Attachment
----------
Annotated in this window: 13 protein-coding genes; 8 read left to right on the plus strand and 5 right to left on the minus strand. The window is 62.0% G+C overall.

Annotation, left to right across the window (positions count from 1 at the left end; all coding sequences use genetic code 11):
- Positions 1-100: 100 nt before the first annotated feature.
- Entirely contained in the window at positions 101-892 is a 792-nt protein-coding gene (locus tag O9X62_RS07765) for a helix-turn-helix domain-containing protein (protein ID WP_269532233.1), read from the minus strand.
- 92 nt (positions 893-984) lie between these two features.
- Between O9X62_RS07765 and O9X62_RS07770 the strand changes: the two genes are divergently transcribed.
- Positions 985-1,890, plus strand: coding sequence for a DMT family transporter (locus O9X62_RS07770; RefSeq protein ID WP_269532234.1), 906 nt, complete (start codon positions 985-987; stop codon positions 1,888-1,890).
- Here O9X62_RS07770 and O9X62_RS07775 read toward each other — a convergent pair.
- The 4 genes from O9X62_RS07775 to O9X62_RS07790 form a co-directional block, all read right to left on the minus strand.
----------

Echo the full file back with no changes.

Annotated in this window: 13 protein-coding genes; 8 read left to right on the plus strand and 5 right to left on the minus strand. The window is 62.0% G+C overall.

Annotation, left to right across the window (positions count from 1 at the left end; all coding sequences use genetic code 11):
- Positions 1-100: 100 nt before the first annotated feature.
- Entirely contained in the window at positions 101-892 is a 792-nt protein-coding gene (locus tag O9X62_RS07765) for a helix-turn-helix domain-containing protein (protein ID WP_269532233.1), read from the minus strand.
- 92 nt (positions 893-984) lie between these two features.
- Between O9X62_RS07765 and O9X62_RS07770 the strand changes: the two genes are divergently transcribed.
- Positions 985-1,890, plus strand: coding sequence for a DMT family transporter (locus O9X62_RS07770; RefSeq protein ID WP_269532234.1), 906 nt, complete (start codon positions 985-987; stop codon positions 1,888-1,890).
- Here O9X62_RS07770 and O9X62_RS07775 read toward each other — a convergent pair.
- The 4 genes from O9X62_RS07775 to O9X62_RS07790 form a co-directional block, all read right to left on the minus strand.